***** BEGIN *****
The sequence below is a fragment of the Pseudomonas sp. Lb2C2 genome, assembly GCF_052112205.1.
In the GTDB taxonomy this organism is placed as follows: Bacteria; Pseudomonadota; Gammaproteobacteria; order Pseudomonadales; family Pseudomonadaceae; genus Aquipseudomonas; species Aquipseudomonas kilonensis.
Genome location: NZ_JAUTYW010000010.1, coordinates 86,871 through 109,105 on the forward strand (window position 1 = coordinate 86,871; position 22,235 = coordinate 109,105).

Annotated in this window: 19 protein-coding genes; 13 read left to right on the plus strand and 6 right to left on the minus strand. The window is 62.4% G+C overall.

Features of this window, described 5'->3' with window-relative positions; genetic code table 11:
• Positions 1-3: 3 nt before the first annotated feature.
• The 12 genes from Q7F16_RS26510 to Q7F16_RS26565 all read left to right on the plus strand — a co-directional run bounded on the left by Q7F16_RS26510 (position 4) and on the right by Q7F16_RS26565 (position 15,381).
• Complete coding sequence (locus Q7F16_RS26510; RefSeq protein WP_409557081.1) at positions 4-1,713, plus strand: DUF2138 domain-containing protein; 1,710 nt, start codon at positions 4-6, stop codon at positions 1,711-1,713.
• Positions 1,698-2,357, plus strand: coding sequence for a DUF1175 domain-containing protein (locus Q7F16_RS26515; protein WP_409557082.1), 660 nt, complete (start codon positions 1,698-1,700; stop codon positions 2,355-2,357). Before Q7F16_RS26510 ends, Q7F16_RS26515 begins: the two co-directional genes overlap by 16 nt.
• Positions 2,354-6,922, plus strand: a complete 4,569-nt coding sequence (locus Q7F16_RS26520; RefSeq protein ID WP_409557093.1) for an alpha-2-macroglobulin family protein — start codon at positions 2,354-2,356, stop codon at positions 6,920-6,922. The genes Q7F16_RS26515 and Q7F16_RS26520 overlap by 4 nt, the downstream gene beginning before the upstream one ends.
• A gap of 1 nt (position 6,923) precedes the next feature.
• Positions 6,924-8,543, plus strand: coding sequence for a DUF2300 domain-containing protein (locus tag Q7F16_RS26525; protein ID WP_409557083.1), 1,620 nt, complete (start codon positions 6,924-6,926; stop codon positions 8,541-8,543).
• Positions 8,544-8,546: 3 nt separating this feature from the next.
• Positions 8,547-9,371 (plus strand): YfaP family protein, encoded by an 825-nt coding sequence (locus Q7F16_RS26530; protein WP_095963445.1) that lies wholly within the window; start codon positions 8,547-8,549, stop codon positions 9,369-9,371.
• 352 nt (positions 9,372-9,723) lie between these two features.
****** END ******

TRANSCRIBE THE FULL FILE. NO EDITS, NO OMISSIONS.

The sequence below is a fragment of the Pseudomonas sp. Lb2C2 genome, assembly GCF_052112205.1.
In the GTDB taxonomy this organism is placed as follows: Bacteria; Pseudomonadota; Gammaproteobacteria; order Pseudomonadales; family Pseudomonadaceae; genus Aquipseudomonas; species Aquipseudomonas kilonensis.
Genome location: NZ_JAUTYW010000010.1, coordinates 86,871 through 109,105 on the forward strand (window position 1 = coordinate 86,871; position 22,235 = coordinate 109,105).

Annotated in this window: 19 protein-coding genes; 13 read left to right on the plus strand and 6 right to left on the minus strand. The window is 62.4% G+C overall.

Features of this window, described 5'->3' with window-relative positions; genetic code table 11:
• Positions 1-3: 3 nt before the first annotated feature.
• The 12 genes from Q7F16_RS26510 to Q7F16_RS26565 all read left to right on the plus strand — a co-directional run bounded on the left by Q7F16_RS26510 (position 4) and on the right by Q7F16_RS26565 (position 15,381).
• Complete coding sequence (locus Q7F16_RS26510; RefSeq protein WP_409557081.1) at positions 4-1,713, plus strand: DUF2138 domain-containing protein; 1,710 nt, start codon at positions 4-6, stop codon at positions 1,711-1,713.
• Positions 1,698-2,357, plus strand: coding sequence for a DUF1175 domain-containing protein (locus Q7F16_RS26515; protein WP_409557082.1), 660 nt, complete (start codon positions 1,698-1,700; stop codon positions 2,355-2,357). Before Q7F16_RS26510 ends, Q7F16_RS26515 begins: the two co-directional genes overlap by 16 nt.
• Positions 2,354-6,922, plus strand: a complete 4,569-nt coding sequence (locus Q7F16_RS26520; RefSeq protein ID WP_409557093.1) for an alpha-2-macroglobulin family protein — start codon at positions 2,354-2,356, stop codon at positions 6,920-6,922. The genes Q7F16_RS26515 and Q7F16_RS26520 overlap by 4 nt, the downstream gene beginning before the upstream one ends.
• A gap of 1 nt (position 6,923) precedes the next feature.
• Positions 6,924-8,543, plus strand: coding sequence for a DUF2300 domain-containing protein (locus tag Q7F16_RS26525; protein ID WP_409557083.1), 1,620 nt, complete (start codon positions 6,924-6,926; stop codon positions 8,541-8,543).
• Positions 8,544-8,546: 3 nt separating this feature from the next.
• Positions 8,547-9,371 (plus strand): YfaP family protein, encoded by an 825-nt coding sequence (locus Q7F16_RS26530; protein WP_095963445.1) that lies wholly within the window; start codon positions 8,547-8,549, stop codon positions 9,369-9,371.
• 352 nt (positions 9,372-9,723) lie between these two features.